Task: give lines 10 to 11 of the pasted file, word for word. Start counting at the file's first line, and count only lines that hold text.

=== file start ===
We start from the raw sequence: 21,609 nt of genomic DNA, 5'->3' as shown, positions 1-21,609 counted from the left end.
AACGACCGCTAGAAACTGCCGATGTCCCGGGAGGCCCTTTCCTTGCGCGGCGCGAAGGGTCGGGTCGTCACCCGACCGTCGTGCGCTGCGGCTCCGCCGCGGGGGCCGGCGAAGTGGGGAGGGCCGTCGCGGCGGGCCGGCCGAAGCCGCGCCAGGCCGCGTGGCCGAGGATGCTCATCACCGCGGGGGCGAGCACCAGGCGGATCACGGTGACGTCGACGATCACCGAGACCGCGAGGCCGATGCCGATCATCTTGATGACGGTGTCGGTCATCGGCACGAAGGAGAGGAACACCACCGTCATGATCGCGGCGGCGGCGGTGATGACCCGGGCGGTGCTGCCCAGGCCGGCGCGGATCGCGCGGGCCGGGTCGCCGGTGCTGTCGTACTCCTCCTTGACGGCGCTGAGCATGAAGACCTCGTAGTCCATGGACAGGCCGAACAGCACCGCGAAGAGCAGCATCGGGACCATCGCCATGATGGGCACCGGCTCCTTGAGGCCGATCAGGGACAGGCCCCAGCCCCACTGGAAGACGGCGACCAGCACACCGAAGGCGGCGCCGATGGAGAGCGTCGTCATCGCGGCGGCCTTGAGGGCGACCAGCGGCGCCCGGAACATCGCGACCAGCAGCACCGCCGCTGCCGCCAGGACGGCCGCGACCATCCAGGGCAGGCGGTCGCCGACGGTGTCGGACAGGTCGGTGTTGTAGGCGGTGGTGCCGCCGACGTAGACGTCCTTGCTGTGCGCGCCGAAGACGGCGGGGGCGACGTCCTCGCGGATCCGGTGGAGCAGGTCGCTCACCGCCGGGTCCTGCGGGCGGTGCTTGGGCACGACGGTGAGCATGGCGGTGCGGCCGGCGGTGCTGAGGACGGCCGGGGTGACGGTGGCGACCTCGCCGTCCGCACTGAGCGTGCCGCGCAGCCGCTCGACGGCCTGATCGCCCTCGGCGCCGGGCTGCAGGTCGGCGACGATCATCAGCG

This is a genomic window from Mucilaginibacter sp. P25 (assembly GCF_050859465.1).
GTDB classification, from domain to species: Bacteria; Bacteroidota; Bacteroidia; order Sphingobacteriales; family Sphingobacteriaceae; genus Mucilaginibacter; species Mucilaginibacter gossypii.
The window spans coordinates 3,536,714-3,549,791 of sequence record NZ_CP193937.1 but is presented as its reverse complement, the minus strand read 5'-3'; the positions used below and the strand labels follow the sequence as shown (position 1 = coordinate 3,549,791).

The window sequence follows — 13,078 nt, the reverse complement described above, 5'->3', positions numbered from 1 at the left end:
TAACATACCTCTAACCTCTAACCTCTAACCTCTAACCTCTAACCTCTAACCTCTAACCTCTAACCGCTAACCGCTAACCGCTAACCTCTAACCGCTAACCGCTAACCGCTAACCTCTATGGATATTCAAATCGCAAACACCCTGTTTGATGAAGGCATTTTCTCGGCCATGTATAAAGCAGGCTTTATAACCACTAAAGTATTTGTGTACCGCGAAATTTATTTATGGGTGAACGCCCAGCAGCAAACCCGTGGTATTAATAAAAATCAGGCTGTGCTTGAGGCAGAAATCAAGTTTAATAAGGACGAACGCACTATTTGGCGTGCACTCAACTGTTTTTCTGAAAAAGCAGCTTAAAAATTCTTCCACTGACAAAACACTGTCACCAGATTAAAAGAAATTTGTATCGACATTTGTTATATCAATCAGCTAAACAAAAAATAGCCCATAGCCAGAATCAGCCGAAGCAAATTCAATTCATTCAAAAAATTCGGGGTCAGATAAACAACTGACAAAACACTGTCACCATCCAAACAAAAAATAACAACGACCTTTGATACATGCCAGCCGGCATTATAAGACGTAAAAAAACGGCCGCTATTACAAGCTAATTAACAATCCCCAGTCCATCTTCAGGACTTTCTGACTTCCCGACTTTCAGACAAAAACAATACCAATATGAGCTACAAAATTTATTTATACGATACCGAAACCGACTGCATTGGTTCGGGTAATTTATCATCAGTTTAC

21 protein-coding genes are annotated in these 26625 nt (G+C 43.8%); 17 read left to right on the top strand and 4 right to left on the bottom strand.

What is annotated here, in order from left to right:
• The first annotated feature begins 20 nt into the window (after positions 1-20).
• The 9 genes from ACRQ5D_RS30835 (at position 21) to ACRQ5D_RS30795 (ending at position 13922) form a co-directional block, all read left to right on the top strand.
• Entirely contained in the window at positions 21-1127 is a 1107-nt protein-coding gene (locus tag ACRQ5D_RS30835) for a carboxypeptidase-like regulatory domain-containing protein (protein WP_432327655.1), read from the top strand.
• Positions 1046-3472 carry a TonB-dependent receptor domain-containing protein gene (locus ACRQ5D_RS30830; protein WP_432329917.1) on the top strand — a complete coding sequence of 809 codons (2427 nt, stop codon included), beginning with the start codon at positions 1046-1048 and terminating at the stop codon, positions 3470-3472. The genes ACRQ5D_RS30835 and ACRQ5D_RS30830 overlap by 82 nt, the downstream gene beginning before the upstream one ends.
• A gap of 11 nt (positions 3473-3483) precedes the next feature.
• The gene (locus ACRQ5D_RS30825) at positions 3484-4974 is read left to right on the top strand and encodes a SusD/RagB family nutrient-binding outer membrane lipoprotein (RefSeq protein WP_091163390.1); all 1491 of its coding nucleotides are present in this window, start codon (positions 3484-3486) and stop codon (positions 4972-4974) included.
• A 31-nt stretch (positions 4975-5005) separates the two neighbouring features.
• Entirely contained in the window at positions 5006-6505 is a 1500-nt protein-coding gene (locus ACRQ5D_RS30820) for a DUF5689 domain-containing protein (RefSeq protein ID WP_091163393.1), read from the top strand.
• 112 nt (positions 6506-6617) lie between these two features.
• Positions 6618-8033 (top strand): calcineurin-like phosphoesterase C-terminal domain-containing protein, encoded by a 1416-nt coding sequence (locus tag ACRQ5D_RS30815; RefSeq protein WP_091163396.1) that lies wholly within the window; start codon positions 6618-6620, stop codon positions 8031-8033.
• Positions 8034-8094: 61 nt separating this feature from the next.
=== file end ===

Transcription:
• The first annotated feature begins 20 nt into the window (after positions 1-20).
• The 9 genes from ACRQ5D_RS30835 (at position 21) to ACRQ5D_RS30795 (ending at position 13922) form a co-directional block, all read left to right on the top strand.